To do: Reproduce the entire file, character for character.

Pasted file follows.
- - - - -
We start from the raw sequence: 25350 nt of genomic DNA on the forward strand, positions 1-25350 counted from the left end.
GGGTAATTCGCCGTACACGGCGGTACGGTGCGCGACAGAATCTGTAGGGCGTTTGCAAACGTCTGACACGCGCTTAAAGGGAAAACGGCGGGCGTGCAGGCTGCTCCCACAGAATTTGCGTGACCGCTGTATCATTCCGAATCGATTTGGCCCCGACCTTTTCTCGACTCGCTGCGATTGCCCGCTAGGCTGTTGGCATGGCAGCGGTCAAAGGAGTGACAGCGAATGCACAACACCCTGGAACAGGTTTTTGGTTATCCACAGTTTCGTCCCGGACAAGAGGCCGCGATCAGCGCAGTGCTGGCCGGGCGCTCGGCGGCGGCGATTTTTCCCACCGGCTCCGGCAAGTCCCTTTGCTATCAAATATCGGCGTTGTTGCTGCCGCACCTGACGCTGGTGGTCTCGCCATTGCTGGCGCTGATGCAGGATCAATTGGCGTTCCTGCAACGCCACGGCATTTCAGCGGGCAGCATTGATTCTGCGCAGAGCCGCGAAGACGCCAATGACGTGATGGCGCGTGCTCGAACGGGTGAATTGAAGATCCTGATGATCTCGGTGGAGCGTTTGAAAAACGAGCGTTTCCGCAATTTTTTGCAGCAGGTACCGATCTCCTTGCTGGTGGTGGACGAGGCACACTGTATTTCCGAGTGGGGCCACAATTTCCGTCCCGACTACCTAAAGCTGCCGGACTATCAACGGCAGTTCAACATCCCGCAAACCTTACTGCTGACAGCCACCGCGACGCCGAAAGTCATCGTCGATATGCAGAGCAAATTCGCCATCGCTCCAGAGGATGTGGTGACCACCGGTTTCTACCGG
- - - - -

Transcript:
We start from the raw sequence: 25350 nt of genomic DNA on the forward strand, positions 1-25350 counted from the left end.
GGGTAATTCGCCGTACACGGCGGTACGGTGCGCGACAGAATCTGTAGGGCGTTTGCAAACGTCTGACACGCGCTTAAAGGGAAAACGGCGGGCGTGCAGGCTGCTCCCACAGAATTTGCGTGACCGCTGTATCATTCCGAATCGATTTGGCCCCGACCTTTTCTCGACTCGCTGCGATTGCCCGCTAGGCTGTTGGCATGGCAGCGGTCAAAGGAGTGACAGCGAATGCACAACACCCTGGAACAGGTTTTTGGTTATCCACAGTTTCGTCCCGGACAAGAGGCCGCGATCAGCGCAGTGCTGGCCGGGCGCTCGGCGGCGGCGATTTTTCCCACCGGCTCCGGCAAGTCCCTTTGCTATCAAATATCGGCGTTGTTGCTGCCGCACCTGACGCTGGTGGTCTCGCCATTGCTGGCGCTGATGCAGGATCAATTGGCGTTCCTGCAACGCCACGGCATTTCAGCGGGCAGCATTGATTCTGCGCAGAGCCGCGAAGACGCCAATGACGTGATGGCGCGTGCTCGAACGGGTGAATTGAAGATCCTGATGATCTCGGTGGAGCGTTTGAAAAACGAGCGTTTCCGCAATTTTTTGCAGCAGGTACCGATCTCCTTGCTGGTGGTGGACGAGGCACACTGTATTTCCGAGTGGGGCCACAATTTCCGTCCCGACTACCTAAAGCTGCCGGACTATCAACGGCAGTTCAACATCCCGCAAACCTTACTGCTGACAGCCACCGCGACGCCGAAAGTCATCGTCGATATGCAGAGCAAATTCGCCATCGCTCCAGAGGATGTGGTGACCACCGGTTTCTACCGG